In last week’s blog we talked about posture: what makes good posture, how it can be harmful to not be in proper alignment, steps to correct your posture, and how to incorporate some of the tips into your daily life.
This blog is a continuation of these tips.
So the first step in changing posture is becoming aware of it. Unfortunately, you may not be aware until you feel pain or achey or have a headache. But look at this as a good cue. Your body is telling you something is not right please listen to me and change it.
Once you are aware, change how you are sitting or standing and see if you can eliminate the discomfort. This will teach your body how to align itself so you are centered. If you are not sure how to align yourself, see what you can do to balance yourself.
If in standing, have equal weight on both feet and distributed evenly not only between both feet but also between both legs. If in sitting, have equal weight on both sit bones.
We discussed in the last blog your workstation and how to make it ergonomic. Let’s talk about sleeping positions.
No matter what position you sleep in, place a roll in your pillow to support the neck. The roll should be in the curve of your neck, so the head is still on the pillow. This gives the neck support and helps to take up the space between the ear and shoulder. You can just roll up a hand towel and tape it so it stays together then slip it inside the pillowcase.
We are looking for maintaining alignment to decrease the stress and strain on the body. If you are sleeping on your back, have pillows under your knees. This takes the strain out of the lower back.
If you are on your side, place a pillow thick enough between the knees so the knee and the hip of the top leg are on the same level. You can also use a body pillow to align both the leg and arm so the arm is at 90 degrees at the elbow and shoulder.
As most of the day is comprised of flexion, particularly if you have an office job, you want to add extension into it. Extension is standing vs. sitting which is flexion. If you have a foam roller, put it horizontally on the floor or chair, place your hands behind your head and arch over it. You can also do this on the back of a chair if it is the correct height for you.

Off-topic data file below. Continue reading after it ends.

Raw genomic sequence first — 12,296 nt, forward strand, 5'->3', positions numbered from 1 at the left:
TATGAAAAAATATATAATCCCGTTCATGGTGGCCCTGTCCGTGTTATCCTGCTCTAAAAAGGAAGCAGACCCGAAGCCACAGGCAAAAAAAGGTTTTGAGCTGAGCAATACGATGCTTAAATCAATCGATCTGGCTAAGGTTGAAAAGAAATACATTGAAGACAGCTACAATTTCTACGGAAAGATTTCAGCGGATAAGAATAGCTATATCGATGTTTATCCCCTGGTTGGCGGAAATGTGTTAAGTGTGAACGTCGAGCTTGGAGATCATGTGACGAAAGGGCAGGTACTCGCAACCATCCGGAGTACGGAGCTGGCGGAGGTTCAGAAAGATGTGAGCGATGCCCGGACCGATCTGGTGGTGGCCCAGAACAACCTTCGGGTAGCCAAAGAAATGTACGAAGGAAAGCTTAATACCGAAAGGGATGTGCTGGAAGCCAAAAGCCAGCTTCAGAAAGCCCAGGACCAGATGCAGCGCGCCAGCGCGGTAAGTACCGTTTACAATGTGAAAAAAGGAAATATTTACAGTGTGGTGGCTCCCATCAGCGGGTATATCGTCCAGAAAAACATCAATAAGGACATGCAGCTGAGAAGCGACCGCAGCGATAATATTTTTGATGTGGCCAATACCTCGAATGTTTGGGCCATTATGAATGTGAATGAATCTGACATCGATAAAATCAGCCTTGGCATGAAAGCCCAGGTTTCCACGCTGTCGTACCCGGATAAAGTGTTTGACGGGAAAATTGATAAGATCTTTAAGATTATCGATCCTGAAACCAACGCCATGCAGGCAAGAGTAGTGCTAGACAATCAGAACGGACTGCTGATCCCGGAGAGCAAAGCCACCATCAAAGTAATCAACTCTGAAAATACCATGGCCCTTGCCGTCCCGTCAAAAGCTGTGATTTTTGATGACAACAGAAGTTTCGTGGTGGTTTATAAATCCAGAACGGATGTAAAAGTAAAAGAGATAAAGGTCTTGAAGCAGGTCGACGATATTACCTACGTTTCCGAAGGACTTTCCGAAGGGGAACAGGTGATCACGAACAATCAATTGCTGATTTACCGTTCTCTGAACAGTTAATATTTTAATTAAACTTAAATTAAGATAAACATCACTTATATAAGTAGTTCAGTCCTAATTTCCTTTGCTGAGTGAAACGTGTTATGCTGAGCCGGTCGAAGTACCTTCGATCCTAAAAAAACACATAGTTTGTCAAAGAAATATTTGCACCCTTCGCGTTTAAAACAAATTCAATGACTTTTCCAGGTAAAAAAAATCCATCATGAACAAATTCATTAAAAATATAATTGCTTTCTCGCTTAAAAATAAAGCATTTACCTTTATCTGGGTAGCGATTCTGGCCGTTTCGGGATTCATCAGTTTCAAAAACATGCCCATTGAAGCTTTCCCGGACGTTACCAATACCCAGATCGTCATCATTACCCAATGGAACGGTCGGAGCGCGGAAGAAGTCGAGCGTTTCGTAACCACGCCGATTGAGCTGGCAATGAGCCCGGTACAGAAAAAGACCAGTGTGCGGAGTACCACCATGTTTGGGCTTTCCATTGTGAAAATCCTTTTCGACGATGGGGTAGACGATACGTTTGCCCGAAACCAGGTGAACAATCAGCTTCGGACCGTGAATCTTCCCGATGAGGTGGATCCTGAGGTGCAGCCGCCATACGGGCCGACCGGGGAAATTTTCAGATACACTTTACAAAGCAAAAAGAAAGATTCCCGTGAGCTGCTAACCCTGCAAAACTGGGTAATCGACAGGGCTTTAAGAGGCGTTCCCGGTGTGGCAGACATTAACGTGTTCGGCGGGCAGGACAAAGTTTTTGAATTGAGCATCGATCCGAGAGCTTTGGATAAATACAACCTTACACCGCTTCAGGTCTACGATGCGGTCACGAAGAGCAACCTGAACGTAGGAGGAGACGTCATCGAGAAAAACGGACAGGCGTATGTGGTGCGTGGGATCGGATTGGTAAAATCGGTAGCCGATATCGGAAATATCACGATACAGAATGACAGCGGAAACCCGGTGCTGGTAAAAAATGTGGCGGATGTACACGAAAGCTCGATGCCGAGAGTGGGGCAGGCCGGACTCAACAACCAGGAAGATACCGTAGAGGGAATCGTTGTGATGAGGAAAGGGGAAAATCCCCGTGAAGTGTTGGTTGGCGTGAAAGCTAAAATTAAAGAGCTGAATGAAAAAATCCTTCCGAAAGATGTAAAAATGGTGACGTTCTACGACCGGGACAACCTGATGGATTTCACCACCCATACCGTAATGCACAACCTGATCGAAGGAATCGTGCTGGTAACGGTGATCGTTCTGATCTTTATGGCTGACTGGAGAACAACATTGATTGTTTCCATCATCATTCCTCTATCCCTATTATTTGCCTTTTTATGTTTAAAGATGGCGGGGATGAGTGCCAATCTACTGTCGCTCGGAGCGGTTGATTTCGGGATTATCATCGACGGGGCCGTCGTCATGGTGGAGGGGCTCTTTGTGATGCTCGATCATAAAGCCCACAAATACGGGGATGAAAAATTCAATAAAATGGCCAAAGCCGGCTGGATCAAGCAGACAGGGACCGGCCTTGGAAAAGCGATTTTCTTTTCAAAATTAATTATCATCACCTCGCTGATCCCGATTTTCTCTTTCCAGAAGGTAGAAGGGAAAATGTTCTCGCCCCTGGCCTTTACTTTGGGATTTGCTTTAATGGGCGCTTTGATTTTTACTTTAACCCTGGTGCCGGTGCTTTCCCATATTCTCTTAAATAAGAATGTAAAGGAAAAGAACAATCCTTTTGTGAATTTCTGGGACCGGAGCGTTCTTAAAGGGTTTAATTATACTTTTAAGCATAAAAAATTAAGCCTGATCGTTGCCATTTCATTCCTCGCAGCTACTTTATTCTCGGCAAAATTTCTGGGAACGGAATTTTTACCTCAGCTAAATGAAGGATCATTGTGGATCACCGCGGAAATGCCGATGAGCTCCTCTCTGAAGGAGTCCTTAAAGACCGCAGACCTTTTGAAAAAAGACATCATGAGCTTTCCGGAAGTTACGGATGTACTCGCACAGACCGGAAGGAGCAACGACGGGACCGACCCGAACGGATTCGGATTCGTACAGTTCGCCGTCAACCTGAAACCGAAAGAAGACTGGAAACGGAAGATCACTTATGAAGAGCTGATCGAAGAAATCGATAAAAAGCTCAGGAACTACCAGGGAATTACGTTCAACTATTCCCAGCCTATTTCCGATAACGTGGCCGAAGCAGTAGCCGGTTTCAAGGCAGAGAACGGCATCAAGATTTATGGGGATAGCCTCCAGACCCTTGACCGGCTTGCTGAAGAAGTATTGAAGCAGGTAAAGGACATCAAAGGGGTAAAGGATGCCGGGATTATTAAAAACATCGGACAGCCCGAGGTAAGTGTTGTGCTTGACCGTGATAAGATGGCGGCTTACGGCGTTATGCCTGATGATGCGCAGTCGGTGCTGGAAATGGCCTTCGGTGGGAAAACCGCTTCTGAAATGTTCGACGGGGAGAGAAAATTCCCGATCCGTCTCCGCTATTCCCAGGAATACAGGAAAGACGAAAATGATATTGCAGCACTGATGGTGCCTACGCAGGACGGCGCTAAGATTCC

If you have achiness/stiffness/spasm, lie on a tennis ball on the floor on the spot. Sitting won’t work as you are now using muscle to press against the ball to relieve muscle. Of course, I go back to breathing again to help relieve tension, but also breathe when using the balls.
In the end, posture just means you are in good alignment and where one area is not overworking and another underworking. When everything – muscles, joints, skeletal system – is where it should be, you actually feel nothing because it is all working together and sharing the load. This is the best way to avoid injury and strengthen all the appropriate muscles to support the spine/joints. It also allows for increased freedom of movement, which is easier and smoother.
And on that note, take the time to pay attention to what your body is saying and be kind to it by changing the position you put it into that made you aware of the discomfort. Remember the first step in change is being aware.
If you need expert specialist observational skills to assess what is going on that is creating your issues, contact us by clicking here to schedule a Free 20 minute Discovery call. It is very difficult to assess ourselves because we have been doing something for a very long time and the body has gotten used to it. That’s where we come in to assess the root cause and educate you on what to do to change the habit to bring balance back to the body and in turn prevent an injury or a recurring injury.
To Your Health,